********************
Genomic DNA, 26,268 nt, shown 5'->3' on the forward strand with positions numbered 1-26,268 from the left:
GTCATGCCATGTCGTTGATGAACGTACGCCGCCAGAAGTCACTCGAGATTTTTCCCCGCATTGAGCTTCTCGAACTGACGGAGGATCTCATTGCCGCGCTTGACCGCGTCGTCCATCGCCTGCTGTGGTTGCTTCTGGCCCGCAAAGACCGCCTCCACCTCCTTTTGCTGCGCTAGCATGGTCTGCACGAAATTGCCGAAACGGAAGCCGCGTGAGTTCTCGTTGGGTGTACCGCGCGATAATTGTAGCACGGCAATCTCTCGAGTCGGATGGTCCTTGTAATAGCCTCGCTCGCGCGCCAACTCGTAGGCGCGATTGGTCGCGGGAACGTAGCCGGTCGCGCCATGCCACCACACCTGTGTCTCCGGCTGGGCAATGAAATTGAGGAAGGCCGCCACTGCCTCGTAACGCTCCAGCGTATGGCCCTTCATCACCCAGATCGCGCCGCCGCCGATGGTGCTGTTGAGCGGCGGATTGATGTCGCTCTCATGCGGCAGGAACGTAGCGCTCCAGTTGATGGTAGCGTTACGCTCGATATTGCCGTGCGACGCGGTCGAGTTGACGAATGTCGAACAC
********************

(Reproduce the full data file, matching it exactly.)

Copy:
Genomic DNA, 26,268 nt, shown 5'->3' on the forward strand with positions numbered 1-26,268 from the left:
GTCATGCCATGTCGTTGATGAACGTACGCCGCCAGAAGTCACTCGAGATTTTTCCCCGCATTGAGCTTCTCGAACTGACGGAGGATCTCATTGCCGCGCTTGACCGCGTCGTCCATCGCCTGCTGTGGTTGCTTCTGGCCCGCAAAGACCGCCTCCACCTCCTTTTGCTGCGCTAGCATGGTCTGCACGAAATTGCCGAAACGGAAGCCGCGTGAGTTCTCGTTGGGTGTACCGCGCGATAATTGTAGCACGGCAATCTCTCGAGTCGGATGGTCCTTGTAATAGCCTCGCTCGCGCGCCAACTCGTAGGCGCGATTGGTCGCGGGAACGTAGCCGGTCGCGCCATGCCACCACACCTGTGTCTCCGGCTGGGCAATGAAATTGAGGAAGGCCGCCACTGCCTCGTAACGCTCCAGCGTATGGCCCTTCATCACCCAGATCGCGCCGCCGCCGATGGTGCTGTTGAGCGGCGGATTGATGTCGCTCTCATGCGGCAGGAACGTAGCGCTCCAGTTGATGGTAGCGTTACGCTCGATATTGCCGTGCGACGCGGTCGAGTTGACGAATGTCGAACAC